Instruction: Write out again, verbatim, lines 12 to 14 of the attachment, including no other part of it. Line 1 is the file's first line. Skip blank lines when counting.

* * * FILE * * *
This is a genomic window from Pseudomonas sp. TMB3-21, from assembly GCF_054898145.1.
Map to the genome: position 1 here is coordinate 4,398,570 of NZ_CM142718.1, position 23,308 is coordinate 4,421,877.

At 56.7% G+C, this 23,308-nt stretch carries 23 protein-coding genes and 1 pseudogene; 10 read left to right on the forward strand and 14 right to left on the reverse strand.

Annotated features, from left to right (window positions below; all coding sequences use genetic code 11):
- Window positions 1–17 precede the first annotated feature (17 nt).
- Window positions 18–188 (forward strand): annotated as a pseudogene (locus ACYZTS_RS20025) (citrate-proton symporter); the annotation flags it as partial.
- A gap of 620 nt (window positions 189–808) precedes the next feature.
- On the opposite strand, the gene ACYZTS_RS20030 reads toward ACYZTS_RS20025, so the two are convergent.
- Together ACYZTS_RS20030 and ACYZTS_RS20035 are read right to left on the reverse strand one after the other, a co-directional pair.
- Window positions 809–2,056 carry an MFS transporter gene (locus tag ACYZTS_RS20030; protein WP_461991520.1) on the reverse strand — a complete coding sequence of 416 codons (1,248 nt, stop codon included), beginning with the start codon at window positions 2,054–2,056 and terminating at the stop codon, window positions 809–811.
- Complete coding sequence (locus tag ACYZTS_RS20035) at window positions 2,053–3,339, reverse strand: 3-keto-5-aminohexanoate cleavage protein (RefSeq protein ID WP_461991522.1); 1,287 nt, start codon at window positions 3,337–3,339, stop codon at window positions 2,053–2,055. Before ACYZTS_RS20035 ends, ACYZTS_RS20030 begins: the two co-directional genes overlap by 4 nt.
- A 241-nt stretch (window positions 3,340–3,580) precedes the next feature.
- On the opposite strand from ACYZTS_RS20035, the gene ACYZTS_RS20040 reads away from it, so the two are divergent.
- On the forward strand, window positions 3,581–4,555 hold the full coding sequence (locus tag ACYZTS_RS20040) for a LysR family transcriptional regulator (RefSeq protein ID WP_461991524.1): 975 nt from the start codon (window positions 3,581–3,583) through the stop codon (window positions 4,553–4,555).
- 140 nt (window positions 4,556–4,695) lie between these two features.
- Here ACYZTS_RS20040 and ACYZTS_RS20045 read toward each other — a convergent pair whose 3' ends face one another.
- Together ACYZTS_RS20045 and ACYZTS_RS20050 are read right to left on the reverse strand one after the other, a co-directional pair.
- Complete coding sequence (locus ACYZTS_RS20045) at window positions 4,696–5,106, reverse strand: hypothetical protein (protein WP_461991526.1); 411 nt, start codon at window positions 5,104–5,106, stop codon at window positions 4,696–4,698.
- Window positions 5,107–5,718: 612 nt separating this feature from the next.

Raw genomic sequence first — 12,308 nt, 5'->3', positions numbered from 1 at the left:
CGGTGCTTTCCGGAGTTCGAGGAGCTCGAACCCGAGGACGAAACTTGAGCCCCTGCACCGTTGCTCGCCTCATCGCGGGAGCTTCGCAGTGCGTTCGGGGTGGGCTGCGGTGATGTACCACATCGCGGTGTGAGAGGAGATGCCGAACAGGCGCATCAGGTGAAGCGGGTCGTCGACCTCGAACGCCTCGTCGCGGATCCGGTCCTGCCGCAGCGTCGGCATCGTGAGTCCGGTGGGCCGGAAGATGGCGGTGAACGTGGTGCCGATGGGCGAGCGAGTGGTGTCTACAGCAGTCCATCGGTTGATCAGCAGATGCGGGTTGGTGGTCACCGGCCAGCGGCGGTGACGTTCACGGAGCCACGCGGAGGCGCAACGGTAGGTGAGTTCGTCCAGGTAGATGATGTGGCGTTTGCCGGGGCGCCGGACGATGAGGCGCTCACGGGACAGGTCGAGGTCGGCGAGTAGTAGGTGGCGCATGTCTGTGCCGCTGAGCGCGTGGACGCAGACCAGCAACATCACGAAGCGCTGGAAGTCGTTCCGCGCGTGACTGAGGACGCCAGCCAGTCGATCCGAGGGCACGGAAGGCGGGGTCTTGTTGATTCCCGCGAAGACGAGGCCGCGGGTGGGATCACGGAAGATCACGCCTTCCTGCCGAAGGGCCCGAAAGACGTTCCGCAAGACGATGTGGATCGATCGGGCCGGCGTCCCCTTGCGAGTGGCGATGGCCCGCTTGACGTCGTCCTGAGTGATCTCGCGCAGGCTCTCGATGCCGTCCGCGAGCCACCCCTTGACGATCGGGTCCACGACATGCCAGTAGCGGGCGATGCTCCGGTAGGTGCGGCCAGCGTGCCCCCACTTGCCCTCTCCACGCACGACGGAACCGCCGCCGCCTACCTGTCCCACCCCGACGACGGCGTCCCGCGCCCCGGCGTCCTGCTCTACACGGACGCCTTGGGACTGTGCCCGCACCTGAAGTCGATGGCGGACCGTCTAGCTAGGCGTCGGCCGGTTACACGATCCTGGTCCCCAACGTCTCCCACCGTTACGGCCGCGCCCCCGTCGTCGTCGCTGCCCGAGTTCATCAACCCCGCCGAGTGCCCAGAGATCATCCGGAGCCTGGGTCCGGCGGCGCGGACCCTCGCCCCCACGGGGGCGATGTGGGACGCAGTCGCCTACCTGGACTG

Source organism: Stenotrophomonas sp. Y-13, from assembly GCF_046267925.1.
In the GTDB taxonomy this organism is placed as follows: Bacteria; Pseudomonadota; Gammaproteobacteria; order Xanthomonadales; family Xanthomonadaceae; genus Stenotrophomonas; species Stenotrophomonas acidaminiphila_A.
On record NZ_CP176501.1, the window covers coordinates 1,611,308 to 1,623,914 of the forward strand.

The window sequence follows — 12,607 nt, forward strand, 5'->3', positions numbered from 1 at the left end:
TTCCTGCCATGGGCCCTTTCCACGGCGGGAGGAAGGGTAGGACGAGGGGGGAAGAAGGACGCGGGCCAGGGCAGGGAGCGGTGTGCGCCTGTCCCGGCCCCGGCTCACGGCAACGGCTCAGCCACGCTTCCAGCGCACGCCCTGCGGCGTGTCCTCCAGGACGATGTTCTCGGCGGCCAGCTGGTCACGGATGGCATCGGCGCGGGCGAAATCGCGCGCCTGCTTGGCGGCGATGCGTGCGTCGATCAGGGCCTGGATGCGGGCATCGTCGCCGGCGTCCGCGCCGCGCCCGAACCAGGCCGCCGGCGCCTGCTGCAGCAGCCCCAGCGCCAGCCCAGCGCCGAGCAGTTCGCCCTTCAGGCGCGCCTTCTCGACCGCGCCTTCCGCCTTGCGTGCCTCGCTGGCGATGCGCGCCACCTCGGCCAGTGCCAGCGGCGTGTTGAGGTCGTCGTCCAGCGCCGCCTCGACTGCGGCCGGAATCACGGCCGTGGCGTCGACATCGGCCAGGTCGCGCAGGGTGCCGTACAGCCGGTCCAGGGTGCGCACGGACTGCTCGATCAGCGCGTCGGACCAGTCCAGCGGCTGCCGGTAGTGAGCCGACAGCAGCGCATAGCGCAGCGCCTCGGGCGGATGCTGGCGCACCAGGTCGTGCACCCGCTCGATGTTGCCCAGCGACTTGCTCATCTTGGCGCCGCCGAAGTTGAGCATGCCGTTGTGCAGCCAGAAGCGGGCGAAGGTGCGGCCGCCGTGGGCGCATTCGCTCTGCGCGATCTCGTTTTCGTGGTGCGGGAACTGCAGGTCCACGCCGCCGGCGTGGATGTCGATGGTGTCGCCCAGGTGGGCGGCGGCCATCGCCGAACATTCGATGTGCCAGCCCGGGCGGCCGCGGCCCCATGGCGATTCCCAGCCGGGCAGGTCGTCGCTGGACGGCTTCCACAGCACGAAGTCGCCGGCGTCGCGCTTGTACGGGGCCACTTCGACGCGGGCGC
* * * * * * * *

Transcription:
- A 241-nt stretch (window positions 3,340–3,580) precedes the next feature.
- On the opposite strand from ACYZTS_RS20035, the gene ACYZTS_RS20040 reads away from it, so the two are divergent.
- On the forward strand, window positions 3,581–4,555 hold the full coding sequence (locus tag ACYZTS_RS20040) for a LysR family transcriptional regulator (RefSeq protein ID WP_461991524.1): 975 nt from the start codon (window positions 3,581–3,583) through the stop codon (window positions 4,553–4,555).